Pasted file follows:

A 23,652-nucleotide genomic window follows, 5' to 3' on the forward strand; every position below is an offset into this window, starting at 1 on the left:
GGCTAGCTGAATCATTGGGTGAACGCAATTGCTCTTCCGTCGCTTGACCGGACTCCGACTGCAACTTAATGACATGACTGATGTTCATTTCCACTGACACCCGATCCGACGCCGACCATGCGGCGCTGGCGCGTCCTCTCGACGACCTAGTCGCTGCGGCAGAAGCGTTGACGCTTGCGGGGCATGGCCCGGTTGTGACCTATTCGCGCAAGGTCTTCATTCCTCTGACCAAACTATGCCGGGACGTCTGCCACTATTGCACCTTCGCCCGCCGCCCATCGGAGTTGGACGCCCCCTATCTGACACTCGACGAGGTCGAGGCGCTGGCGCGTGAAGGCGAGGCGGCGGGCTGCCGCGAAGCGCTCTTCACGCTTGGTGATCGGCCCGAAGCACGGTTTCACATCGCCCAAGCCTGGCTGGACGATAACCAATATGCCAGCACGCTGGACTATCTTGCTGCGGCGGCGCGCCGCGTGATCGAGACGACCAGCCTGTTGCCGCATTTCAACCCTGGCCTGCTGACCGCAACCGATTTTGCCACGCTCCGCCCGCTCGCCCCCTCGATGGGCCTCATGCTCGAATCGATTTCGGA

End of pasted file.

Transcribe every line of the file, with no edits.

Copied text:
A 23,652-nucleotide genomic window follows, 5' to 3' on the forward strand; every position below is an offset into this window, starting at 1 on the left:
GGCTAGCTGAATCATTGGGTGAACGCAATTGCTCTTCCGTCGCTTGACCGGACTCCGACTGCAACTTAATGACATGACTGATGTTCATTTCCACTGACACCCGATCCGACGCCGACCATGCGGCGCTGGCGCGTCCTCTCGACGACCTAGTCGCTGCGGCAGAAGCGTTGACGCTTGCGGGGCATGGCCCGGTTGTGACCTATTCGCGCAAGGTCTTCATTCCTCTGACCAAACTATGCCGGGACGTCTGCCACTATTGCACCTTCGCCCGCCGCCCATCGGAGTTGGACGCCCCCTATCTGACACTCGACGAGGTCGAGGCGCTGGCGCGTGAAGGCGAGGCGGCGGGCTGCCGCGAAGCGCTCTTCACGCTTGGTGATCGGCCCGAAGCACGGTTTCACATCGCCCAAGCCTGGCTGGACGATAACCAATATGCCAGCACGCTGGACTATCTTGCTGCGGCGGCGCGCCGCGTGATCGAGACGACCAGCCTGTTGCCGCATTTCAACCCTGGCCTGCTGACCGCAACCGATTTTGCCACGCTCCGCCCGCTCGCCCCCTCGATGGGCCTCATGCTCGAATCGATTTCGGA